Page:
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SFGate: Shipping container prefab at West Coast Green


by Paul Kilduff, Special to The Chronicle - 9.24.08

West Coast Green, the home show dedicated to sustainable home construction and design, kicks off its three-day run Thursday at the San Jose Convention Center with a logical centerpiece: a house made with the smallest possible environmental footprint.

What makes this year's showcase home different from the prefab modular model seen last year in San Francisco is not all the green bells and whistles, such as doors made from reclaimed wood and bathroom floors fashioned from recycled glass pebbles; it's the actual framework of the house that is truly innovative. This year's showstopper is made from five 40-foot-long shipping containers that once roamed the high seas, packed with washing machines and the like.

From the outside, the two-story, 1,700-square-foot house, dubbed Harbinger for its potential to influence home construction in the years to come, looks like the sort of modern dream home one finds in the pages of Sunset magazine - not a major surprise, as the publication is one of the home's sponsors.

Look at the advantages

The fact that a layman can't tell that, underneath its sleek lines, Harbinger was once a collection of lowly shipping crates suits David Cross just fine. The founder of SG Blocks, the St. Louis company that transforms the containers into box frames suitable for home construction, likes to compare his product to the leading brand in home construction: wood.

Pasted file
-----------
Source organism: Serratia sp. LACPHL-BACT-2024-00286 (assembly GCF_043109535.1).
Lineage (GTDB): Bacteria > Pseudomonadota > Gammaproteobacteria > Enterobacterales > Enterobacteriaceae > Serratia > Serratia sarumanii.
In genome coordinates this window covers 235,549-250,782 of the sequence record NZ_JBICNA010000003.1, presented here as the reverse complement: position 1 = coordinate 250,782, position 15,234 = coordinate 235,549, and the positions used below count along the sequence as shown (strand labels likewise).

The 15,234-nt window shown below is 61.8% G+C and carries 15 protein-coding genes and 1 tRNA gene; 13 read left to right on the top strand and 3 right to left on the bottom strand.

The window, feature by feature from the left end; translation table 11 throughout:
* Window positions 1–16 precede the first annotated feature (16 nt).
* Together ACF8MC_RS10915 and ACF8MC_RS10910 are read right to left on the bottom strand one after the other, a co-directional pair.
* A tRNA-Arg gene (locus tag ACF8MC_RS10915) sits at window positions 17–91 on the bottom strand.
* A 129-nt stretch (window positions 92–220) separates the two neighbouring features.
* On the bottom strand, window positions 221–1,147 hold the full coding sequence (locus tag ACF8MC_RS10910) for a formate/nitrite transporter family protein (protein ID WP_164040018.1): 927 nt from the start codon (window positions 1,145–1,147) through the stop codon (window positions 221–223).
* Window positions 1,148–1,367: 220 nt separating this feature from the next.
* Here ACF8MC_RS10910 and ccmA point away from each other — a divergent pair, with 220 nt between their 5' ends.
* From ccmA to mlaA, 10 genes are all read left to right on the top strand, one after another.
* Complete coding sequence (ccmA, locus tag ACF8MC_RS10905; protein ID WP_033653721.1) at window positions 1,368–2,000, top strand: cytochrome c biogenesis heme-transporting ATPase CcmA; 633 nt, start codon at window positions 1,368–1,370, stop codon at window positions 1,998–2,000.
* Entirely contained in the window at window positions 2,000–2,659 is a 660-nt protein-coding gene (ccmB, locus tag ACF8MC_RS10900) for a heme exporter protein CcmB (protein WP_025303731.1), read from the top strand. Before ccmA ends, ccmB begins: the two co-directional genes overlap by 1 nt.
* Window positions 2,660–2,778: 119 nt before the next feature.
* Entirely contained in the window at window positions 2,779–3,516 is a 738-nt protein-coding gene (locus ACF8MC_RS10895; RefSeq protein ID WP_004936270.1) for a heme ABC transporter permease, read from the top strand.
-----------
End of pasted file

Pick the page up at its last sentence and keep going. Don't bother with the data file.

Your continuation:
Just as homeowners don't make a point of saying their wooden houses are made out of trees, Cross doesn't foresee anyone boasting about living in a former shipping container. He'd rather his company's product be thought of as "prefabricated steel box trusses."

Whatever they're called, the advantages to building a house from steel shipping containers are significant. They're made of heavy-gauge steel, which holds up nicely in a hurricane or earthquake, but is usually too expensive to use in construction.

"You wouldn't dream of asking your builder to use heavy-gauge steel," says Cross. But he gets the containers cheap - $500 to $2,000 a pop - because the fuel costs to ship them back empty to China or other places overseas are prohibitive. Because of the United States' huge trade imbalance, there are many empty containers lying around, proof of which can be found on a drive by the Port of Oakland, one of the world's biggest container ports.

Steel-container homes are as environmentally friendly as the user wants to make them. They are also only about 5 percent less expensive than building in wood or other conventional materials, but homes using them can be built about 40 percent faster. The savings are more significant if the containers are used to build apartments or condos, a popular utilization of them in Germany.

So far SG Blocks, working with designer the Lawrence Group, has built six single-family homes in the United States and countless military barracks. The company will soon unveil a 400-unit elder-care facility made from containers in Oceanside (San Diego County). Locally, Berkeley architecture firm Leger Wanaselja Architecture has built a house from three containers in the Richmond hills, but those containers weren't bought from SG Blocks.

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